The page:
Increase Protein Intake

If you think you’re not eating enough protein, you do not need to completely overhaul all of your recipes and meals and create new ones because that is far too stressful.

Instead, you can simply look at what you're already eating and then ask yourself if you could double the protein in that meal? So, for example, if your family loves pasta and you have a little bit of chicken in the pasta, could you double the amount of chicken in that recipe? Or could you add something like Greek yogurt?

Ask yourself if you can make the protein really shine bright as the star of your plate. Even if you are having pasta, the protein becomes more of the focus, and the pasta is more of the side dish rather than the main event.

Tracking doesn’t work for everyone, but it can be helpful, even if it’s just on pen and paper, to start tracking protein intake (not calories!) to see where you're falling in the day.

If you can always focus on what to add rather than what to cut out or restrict, everything changes and life is so much better when you're not trying to avoid things!

Nighttime snacking

Often nighttime snacking happens when you're not eating enough during the day. That could be that you're not eating enough calories, or you're not eating enough of the calories that are going to help you feel full (like protein and fiber). Jot down on a post-it how much protein and fiber you're getting per day and work to ramp it up. If you’re just getting 5 grams of fiber, that’s not going to fill you up as much as 20 or 25 grams.

People often blame themselves or feel bad or wrong if they're hungry at night, but you might just actually be hungry. And so it's amazing what can happen if you start to eat more nutrient dense foods during the day. The snacks can just disappear. 

If you are intermittent fasting and cutting out breakfast, this can also lead to hunger later at night. So really take a look at your eating patterns earlier in the day to see if that helps.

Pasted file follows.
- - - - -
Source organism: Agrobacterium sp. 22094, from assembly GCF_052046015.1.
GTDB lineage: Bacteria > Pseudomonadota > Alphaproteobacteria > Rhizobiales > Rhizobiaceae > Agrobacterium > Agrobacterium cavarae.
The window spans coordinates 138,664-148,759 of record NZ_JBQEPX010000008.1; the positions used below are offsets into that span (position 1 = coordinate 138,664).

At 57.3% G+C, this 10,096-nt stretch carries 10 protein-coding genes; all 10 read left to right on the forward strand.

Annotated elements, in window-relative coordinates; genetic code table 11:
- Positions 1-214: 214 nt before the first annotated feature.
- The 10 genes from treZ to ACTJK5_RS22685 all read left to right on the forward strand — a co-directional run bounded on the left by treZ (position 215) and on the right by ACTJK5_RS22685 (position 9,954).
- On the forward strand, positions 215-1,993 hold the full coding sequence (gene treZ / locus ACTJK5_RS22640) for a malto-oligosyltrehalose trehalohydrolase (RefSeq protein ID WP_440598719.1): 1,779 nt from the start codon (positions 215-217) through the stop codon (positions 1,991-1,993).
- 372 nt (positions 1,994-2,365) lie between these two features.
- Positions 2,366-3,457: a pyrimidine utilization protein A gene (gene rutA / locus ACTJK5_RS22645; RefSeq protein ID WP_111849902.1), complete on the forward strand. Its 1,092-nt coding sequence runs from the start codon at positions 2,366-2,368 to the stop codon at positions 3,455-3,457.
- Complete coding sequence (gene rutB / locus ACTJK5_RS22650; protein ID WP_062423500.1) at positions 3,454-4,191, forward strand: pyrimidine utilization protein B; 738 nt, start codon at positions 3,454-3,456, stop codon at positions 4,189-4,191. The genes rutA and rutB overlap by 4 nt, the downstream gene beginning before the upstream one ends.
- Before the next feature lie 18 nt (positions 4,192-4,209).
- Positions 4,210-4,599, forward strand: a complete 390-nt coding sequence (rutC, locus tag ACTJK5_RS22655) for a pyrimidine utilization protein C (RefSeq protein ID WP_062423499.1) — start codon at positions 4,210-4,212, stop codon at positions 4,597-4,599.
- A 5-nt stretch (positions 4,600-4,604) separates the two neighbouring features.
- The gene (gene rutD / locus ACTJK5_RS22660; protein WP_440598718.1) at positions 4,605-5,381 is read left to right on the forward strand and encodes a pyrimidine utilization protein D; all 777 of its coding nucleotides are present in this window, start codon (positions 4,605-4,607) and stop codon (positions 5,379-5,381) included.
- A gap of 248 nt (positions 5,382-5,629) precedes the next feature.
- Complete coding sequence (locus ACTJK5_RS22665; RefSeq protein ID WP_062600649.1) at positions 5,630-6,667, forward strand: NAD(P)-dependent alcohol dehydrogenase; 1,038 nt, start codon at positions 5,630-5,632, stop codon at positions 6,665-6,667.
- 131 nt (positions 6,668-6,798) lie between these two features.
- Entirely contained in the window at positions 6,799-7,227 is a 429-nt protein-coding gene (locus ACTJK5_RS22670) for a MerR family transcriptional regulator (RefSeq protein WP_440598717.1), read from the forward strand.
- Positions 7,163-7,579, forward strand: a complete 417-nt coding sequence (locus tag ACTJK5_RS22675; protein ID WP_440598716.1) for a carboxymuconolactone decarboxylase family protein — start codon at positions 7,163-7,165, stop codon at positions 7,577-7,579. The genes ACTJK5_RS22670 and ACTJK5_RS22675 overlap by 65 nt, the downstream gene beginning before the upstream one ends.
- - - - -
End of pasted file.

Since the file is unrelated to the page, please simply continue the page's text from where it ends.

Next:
Increasing fiber

If you realize you get a bit gassy and have stomach distress after eating fiber, it doesn't necessarily mean your body hates fiber, it's just not used to it. So you could start slowly introducing fiber into your day. If you are eating whole grains, broccoli, beans, and a higher fiber bread all at once, it could be too much for your body at once. But your body will tell you. Use that data to adjust portion sizes and slowly build it up.

Try to incorporate plenty of fruits and vegetables. Depending on your budget and accessibility, it could be in cans, it could be frozen - it certainly doesn't have to be fresh and organic from the farmer's market. One nutritional change you could make is just adding a little handful of a fruit or a vegetable to most meals and snacks.

More about Brooke

Brooke Simonson is a Certified Nutrition Coach specializing in sustainable weight loss. Unlike restrictive, one-size-fits-all diets and programs that only provide short-term results, Brooke helps her clients adopt evidence-based nutrition & lifestyle habits that work for their unique likes, dislikes, and time constraints so they can lose weight permanently, have high energy throughout the day, feel completely in control of cravings, and stay consistent long-term!

Connect with Brooke

Visit her website

Listen to The Health Investment Podcast